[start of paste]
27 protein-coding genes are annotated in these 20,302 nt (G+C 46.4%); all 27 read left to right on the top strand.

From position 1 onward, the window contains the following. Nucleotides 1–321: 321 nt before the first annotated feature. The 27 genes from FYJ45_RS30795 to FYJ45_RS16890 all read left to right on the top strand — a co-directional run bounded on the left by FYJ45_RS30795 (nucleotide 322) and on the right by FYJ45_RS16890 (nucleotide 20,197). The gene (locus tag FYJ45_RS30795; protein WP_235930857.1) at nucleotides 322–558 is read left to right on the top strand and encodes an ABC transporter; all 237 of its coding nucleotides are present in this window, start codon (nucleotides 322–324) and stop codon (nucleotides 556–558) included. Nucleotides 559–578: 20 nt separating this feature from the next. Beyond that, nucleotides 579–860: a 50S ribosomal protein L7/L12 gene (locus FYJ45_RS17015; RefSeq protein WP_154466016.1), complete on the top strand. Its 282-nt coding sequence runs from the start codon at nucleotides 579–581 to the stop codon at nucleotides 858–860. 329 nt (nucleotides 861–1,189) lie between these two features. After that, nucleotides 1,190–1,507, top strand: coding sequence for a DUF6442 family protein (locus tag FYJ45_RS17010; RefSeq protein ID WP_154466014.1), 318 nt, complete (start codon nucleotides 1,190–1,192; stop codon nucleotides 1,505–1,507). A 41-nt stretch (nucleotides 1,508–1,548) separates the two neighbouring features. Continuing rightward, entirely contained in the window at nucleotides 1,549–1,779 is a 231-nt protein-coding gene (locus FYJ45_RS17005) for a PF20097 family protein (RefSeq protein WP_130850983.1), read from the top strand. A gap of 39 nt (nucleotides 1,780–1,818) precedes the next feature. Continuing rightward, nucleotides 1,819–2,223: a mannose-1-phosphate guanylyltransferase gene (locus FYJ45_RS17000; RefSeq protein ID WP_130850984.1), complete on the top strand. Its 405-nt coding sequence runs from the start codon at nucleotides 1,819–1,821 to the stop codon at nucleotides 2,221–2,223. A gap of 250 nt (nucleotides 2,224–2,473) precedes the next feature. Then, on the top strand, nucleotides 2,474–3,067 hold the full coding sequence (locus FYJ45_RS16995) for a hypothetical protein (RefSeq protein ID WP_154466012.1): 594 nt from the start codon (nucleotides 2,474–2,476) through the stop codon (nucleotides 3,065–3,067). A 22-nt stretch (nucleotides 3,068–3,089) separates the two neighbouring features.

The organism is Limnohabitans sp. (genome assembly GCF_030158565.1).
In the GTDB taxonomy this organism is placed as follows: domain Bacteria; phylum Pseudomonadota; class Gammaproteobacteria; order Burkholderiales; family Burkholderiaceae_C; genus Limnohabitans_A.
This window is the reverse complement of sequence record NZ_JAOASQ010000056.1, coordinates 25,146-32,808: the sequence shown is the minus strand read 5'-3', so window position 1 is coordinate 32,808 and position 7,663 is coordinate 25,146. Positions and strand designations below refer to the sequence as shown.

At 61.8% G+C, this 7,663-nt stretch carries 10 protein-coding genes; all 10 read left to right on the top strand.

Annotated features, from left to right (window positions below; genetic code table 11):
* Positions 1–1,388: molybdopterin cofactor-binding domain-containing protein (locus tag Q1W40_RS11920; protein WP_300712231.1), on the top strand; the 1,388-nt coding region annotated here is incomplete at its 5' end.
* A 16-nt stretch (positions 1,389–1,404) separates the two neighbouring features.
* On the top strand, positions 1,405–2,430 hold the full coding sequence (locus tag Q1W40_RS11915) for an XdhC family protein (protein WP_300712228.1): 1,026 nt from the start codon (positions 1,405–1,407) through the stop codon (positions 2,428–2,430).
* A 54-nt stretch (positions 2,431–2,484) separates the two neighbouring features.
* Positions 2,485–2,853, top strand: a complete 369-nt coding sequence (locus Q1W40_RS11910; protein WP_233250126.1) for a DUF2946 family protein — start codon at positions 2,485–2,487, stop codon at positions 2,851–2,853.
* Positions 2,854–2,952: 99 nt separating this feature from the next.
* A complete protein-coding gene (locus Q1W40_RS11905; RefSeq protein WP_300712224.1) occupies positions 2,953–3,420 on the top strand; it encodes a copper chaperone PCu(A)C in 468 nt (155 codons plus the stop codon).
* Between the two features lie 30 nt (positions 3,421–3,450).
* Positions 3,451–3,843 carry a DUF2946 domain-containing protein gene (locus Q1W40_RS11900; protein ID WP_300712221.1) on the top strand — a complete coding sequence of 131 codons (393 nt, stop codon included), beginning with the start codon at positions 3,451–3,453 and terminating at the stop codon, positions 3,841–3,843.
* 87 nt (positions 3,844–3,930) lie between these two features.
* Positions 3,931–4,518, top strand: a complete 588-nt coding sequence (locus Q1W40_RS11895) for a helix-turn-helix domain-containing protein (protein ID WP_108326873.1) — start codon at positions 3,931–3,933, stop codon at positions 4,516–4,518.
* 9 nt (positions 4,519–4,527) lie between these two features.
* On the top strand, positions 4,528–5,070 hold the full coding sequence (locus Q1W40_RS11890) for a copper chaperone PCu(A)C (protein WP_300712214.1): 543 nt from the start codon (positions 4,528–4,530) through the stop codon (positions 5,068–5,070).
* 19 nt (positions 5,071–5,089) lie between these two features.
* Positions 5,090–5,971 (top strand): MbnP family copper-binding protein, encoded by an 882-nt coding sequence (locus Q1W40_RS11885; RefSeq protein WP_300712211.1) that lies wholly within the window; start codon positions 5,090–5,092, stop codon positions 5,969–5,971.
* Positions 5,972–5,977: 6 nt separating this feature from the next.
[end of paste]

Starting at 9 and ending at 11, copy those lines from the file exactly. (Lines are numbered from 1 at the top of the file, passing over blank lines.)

* A 16-nt stretch (positions 1,389–1,404) separates the two neighbouring features.
* On the top strand, positions 1,405–2,430 hold the full coding sequence (locus tag Q1W40_RS11915) for an XdhC family protein (protein WP_300712228.1): 1,026 nt from the start codon (positions 1,405–1,407) through the stop codon (positions 2,428–2,430).
* A 54-nt stretch (positions 2,431–2,484) separates the two neighbouring features.